The Mobile Police Department believes some of the wrecker services it calls on during traffic accidents have been overcharging motorists in violation of a city ordinance.
According to Assistant Chief Roy Hodge, the issue came to investigators’ attention as the city was reviewing the municipal codes wrecker and towing companies have to abide by if they want to be part of the on-call rotation for accidents MPD responds to.
All motorists have the right to choose the service they’d like to use when they’re in an accident that requires their vehicle to be towed somewhere, but Hodge said most people don’t have a preference.
In those cases, MPD selects one of a number of companies from a rotating list.
While the city doesn’t police what private towing companies charge for calls they receive on their own, if they’re called to the scene of an accident by MPD, Hodge said: “they agree to follow that ordinance.”
“We have to make sure you’re being treated fairly and that you aren’t being overcharged or charged for services you didn’t actually receive,” Hodge said. “They show up and clear the roadway, which is what our main goal is, but what happens after that we haven’t paid enough attention to.”
However, that appears to be changing.
On Tuesday, Public Safety Director James Barber asked the Mobile City Council to postpone planned adjustments to the ordinance that governs wrecker services so that police could conduct a full investigation into companies that may have been abusing the current system.
As currently written, those rules put a $125 cap on what companies can charge to tow an average size vehicle from an accident.
It also sets limits on what motorists can be charged if they have to store their vehicle at a lot owned by a towing company overnight. Currently, that runs between $20 to $40 per day depending on the size of the vehicle.
However, the ordinance also establishes “a grace period” for free storage during the first 48 hours if a car is picked up within five days — a provision that seems to have been disregarded by some, according to police.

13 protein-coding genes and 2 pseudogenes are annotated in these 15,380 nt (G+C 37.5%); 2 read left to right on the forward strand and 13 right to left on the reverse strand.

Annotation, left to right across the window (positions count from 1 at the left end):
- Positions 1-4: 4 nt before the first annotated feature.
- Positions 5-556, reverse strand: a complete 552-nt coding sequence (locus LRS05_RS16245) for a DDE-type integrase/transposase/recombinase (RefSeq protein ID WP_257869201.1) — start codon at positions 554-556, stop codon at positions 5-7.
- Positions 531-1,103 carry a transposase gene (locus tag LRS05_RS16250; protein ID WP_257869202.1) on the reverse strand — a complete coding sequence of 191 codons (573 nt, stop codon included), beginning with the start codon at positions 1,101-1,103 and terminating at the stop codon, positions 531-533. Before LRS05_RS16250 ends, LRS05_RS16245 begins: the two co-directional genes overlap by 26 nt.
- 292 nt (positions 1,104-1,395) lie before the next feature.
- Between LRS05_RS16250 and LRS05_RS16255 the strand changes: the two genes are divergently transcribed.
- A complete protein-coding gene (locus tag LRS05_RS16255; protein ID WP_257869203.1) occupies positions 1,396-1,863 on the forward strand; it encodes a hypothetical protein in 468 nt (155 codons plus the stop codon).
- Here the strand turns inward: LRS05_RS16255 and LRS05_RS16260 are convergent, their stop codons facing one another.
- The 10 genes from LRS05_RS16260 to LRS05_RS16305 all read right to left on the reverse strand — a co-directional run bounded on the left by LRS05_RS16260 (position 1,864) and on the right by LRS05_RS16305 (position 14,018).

Hodge told Lagniappe MPD isn’t suggesting that all of the 51 towing companies on MPD’s rotating list have been overcharging motorists, but he did say investigators uncovered at least seven businesses that have routinely been running afoul of existing city ordinances.
“We work about 1,200 accidents a month and in a little more than half of those at least one vehicle is towed,” Hodge said. “We’ve seen some adding on charges for administrative fees, others have just been overcharging people. A simple tow bill that should be $125, we’re finding some to be $400 to $500, and insurance companies really aren’t asking questions.”
In addition to that, Hodge said some companies have been charging up to $50 for what is sometimes called a “gate fee,” which essentially bills motorists for access to their own cars if they’re stored on a lot that the towing company doesn’t actively staff.
“Let’s say I get in a wreck and I left my wallet in the glove compartment,” Hodge said. “They would charge me a $50 gate fee to send someone there to let me in and get the wallet.”
Currently, there’s no rule against “gate fees,” but one of the changes police were considering in the proposed ordinance would have required towing services MPD works with to make at least one person available during regular business hours at all lots where they store cars.
The inquiry into these companies’ practices started out less formal. Hodge said MPD was initially considering taking administrative actions like suspending or removing companies from the list of services MPD will use.
However, the white collar unit of the Mobile County District Attorney’s Office has since become involved, which has opened up the possibility of criminal charges under consumer protection laws and potentially for insurance fraud.
So far, court records don’t indicate any charges have been filed as a result of MPD’s inquiry.
Ironically, Hodge said MPD officers became aware of some of these concerning practices after a handful of towing companies requested an increase to the maximum rates they’re allowed to charge motorists for towing vehicles under the city’s current rules.
The proposed changes would have addressed that, too, but they’re postponed due to the ongoing investigation. Hodge did say the request itself was reasonable, though. He told Lagniappe the current ordinance and the maximum fees it sets haven’t changed since 2007.
He also noted that Alabama State Troopers and the Mobile County Sheriff’s Office both have $150 limits on fees that towing companies can charge. Working with those agencies, they’re also allowed to bill motorists up to $350 if a tow requires the use of a more specialized truck.
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